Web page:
Richard Zwicky of Enquisite recently posted the results of a study examining data from April 2006 through March 2008 examining the trend for web surfers to click on search engine result page 1 or later pages. The results are fascinating yet also alarming for companies who are comfortable being on page 2 or even page 3.
The trend has been a gradual increase for people to click through on page 1 results instead of progressing to further pages. In April of 2007, 85.5% of search engine users clicked through on page 1 with 7.61% clicking through on page 2. By March of 2008, the percentage of users clicking through on page 1 had risen to 89.71% with 5.93% clicking through on page 2.
That is an incredible variation between page 1 click thru traffic and page 2 click thru traffic–we’re looking at more than 15 times the number of users who clicking through page 2 click through on page 1. Fifteen times. If your business is not ranking on page 1, you’ve just decreased the probability of users finding you by 93%
Aaron Walls of SEO Book plays the game out even further. He refers to a reader’s website whose #5 position in Google (on page 1, of course) draws in 6,000 unique visitors per month. But relying on leaked search data from AOL, he speculates that a #1 spot in Google for that client would potentially draw in 50,000 uniques per month.
Laura A. Granka, Thorsten Joachims and Geri Cay of Cornell University conducted an eye tracking study back in 2004 using a small sample of undergraduate students (the majority of whom relied on Google for their typical searching) and observed that the #1 spot in Google captured 28.43% of the typical searcher’s attention (in terms of time of the eye fixation) and the #2 spot captured 25.08% of their attention; however, even with the top two positions capturing approximately the same attention, in the end, 56.36% of the click thrus went right into the #1 spot while the #2 spot captured only a mere 13.45% of click thrus. Admittedly, the study is dated, didn’t bring into consideration the plethora of Adwords on a typical first page of Google, and was based on a small group size; however, it still strongly points toward the incredible value of prime positioning, and it sharply contrasts the value differential between the top real estate position and the secondary position.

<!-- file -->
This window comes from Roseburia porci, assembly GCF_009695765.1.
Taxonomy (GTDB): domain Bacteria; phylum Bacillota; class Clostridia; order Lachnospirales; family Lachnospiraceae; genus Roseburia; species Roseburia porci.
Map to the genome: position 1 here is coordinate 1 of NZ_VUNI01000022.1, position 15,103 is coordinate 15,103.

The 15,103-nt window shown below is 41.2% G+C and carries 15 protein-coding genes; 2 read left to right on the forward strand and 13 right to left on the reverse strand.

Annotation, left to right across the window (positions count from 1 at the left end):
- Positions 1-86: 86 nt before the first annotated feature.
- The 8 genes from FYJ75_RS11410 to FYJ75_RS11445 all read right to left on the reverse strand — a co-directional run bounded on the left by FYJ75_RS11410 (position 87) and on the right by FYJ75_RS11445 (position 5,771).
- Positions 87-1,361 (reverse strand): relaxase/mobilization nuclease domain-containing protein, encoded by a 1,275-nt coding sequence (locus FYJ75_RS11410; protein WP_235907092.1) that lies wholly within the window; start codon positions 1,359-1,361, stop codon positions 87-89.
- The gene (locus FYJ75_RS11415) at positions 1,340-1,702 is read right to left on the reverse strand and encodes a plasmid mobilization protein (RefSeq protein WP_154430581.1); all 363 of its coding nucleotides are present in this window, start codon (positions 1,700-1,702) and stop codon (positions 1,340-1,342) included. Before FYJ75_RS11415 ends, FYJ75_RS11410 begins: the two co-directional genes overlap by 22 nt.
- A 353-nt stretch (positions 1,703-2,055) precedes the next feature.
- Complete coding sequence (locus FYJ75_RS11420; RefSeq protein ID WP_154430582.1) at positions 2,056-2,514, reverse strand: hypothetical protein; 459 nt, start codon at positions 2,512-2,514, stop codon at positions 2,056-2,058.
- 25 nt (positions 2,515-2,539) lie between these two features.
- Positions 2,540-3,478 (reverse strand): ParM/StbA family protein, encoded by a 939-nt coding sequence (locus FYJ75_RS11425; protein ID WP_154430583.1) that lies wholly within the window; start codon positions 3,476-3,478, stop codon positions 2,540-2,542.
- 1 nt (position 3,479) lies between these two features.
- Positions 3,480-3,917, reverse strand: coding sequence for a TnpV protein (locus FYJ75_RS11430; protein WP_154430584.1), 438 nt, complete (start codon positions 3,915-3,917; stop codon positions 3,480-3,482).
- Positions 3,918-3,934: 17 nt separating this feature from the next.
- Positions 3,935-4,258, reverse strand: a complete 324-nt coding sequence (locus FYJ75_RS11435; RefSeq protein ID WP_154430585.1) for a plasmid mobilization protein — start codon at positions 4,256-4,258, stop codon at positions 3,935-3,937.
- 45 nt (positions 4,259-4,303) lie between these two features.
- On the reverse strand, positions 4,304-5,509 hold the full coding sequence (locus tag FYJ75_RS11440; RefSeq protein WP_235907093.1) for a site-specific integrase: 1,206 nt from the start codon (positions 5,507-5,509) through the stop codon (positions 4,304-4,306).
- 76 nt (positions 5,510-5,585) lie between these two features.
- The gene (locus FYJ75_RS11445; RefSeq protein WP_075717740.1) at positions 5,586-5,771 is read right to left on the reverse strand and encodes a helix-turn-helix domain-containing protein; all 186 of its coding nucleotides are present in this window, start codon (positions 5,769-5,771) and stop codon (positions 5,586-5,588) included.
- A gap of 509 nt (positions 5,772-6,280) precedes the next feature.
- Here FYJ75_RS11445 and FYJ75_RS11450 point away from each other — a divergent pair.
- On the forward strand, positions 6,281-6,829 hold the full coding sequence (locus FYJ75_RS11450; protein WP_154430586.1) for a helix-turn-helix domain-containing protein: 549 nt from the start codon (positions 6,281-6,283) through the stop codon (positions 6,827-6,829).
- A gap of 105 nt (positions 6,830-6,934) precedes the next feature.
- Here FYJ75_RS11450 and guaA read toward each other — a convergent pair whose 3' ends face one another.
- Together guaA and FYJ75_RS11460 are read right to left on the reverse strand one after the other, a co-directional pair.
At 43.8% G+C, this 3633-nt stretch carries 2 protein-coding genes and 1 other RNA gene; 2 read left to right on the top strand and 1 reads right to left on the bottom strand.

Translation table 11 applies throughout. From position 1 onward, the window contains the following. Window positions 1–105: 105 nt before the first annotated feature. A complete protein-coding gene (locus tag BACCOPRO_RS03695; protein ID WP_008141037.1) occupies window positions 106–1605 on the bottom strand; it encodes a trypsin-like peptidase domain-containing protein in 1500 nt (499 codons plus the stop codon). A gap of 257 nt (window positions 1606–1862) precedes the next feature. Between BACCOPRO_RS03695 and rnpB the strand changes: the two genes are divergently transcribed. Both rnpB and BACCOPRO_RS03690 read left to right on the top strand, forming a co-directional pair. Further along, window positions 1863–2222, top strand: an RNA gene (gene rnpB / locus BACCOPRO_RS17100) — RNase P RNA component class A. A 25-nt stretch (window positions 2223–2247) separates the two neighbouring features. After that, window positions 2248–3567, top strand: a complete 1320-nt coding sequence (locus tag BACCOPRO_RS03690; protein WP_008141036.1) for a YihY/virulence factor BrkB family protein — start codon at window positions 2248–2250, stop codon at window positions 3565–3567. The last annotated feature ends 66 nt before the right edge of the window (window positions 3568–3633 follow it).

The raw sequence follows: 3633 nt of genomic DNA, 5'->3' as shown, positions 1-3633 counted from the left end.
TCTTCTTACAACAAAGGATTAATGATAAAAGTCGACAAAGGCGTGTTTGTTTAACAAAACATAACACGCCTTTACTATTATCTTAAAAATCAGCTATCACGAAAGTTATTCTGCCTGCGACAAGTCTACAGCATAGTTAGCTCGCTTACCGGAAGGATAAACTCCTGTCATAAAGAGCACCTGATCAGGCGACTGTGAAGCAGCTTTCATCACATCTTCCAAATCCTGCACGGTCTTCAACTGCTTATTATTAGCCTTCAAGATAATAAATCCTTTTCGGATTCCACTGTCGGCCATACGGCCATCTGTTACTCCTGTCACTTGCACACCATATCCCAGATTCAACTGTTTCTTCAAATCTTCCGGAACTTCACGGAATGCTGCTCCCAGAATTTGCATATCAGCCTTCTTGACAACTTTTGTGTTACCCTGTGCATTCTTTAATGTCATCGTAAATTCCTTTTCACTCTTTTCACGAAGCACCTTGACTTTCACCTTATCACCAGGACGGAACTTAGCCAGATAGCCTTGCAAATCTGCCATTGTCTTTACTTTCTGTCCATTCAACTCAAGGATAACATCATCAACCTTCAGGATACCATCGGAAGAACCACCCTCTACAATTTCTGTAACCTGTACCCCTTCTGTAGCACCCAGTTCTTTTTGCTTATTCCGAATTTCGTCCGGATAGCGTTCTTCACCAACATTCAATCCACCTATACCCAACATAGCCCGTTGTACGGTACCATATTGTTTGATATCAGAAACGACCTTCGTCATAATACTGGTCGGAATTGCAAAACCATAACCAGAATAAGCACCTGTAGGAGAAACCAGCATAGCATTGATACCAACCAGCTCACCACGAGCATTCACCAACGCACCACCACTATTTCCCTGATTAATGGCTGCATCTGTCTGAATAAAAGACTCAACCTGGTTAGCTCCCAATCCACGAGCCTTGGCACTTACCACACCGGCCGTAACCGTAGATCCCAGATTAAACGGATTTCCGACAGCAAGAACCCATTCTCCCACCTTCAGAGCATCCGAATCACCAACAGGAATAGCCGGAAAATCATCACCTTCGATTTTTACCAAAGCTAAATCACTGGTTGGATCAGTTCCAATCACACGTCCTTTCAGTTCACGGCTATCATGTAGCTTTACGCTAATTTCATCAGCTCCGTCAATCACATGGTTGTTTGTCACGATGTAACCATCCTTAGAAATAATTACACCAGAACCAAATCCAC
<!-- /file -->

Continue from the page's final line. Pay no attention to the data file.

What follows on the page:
In conclusion, don’t sit back in the lazy chair assuming a page 2 or even page 3 position will turn your company into a success overnight. Page 2 positions have much home (as Zwicky mentions), but the page 1 position is where your target should be. And even when you’ve reached #10 at the bottom of page 1, don’t give up yet. The real traffic is at the top.
We’ve got a client who’s been fighting in position #2 in Google for a strategic market. By gaining position #1, they stand to have their traffic & RFPs possibly even tripled. Press on … that’s why a good search engine strategy doesn’t merely consist of a one time patch job–it’s an ever changing, ever evolving search world. You’ve got to keep pushing forward.
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